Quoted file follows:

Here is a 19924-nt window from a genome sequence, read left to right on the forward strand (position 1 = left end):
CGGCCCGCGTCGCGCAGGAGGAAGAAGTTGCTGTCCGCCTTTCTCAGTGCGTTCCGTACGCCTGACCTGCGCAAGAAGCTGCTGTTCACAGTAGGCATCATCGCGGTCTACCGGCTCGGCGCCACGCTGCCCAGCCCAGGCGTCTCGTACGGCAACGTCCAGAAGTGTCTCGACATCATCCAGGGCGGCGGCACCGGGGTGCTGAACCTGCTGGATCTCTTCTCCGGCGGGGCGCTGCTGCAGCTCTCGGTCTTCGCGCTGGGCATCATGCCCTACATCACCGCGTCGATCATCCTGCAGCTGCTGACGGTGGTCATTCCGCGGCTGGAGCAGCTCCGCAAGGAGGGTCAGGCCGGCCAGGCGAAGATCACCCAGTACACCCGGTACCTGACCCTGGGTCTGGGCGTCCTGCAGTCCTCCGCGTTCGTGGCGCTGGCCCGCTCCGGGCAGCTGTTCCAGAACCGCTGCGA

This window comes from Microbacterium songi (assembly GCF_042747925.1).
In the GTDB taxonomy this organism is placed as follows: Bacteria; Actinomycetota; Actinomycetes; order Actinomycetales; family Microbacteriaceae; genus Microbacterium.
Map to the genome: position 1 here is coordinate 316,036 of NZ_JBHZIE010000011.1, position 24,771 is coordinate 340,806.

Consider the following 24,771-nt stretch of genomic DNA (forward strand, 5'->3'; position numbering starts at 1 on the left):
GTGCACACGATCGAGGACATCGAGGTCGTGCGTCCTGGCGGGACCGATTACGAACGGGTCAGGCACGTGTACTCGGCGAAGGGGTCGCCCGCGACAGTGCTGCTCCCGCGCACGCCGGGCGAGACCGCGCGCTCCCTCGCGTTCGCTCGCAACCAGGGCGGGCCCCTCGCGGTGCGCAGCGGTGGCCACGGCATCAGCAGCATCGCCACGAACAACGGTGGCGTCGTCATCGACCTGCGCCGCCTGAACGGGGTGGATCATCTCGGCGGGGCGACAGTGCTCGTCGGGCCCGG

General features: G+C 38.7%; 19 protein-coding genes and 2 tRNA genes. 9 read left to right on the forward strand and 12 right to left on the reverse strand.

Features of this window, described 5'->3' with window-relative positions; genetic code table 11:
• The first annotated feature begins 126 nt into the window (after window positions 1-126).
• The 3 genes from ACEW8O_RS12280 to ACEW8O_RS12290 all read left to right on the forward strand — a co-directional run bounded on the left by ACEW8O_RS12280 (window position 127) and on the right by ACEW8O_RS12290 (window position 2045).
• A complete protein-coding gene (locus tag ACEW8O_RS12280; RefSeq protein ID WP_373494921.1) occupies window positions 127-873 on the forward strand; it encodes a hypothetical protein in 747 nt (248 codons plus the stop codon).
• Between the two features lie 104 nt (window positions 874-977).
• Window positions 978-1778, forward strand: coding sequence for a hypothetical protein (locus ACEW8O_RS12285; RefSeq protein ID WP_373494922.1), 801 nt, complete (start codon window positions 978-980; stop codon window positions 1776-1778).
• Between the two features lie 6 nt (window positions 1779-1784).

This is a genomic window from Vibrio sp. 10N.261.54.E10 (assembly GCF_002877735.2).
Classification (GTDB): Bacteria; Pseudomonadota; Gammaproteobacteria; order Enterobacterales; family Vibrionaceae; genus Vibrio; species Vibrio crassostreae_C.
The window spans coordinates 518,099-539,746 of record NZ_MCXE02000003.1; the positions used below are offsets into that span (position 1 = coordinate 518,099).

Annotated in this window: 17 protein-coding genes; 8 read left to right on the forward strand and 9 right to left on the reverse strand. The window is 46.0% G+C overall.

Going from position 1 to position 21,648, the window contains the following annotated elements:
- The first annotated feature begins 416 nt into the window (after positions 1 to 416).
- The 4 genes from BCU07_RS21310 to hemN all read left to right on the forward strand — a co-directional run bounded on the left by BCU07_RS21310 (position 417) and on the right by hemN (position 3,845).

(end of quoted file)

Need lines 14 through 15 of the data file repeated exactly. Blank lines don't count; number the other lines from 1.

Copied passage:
• Window positions 978-1778, forward strand: coding sequence for a hypothetical protein (locus ACEW8O_RS12285; RefSeq protein ID WP_373494922.1), 801 nt, complete (start codon window positions 978-980; stop codon window positions 1776-1778).
• Between the two features lie 6 nt (window positions 1779-1784).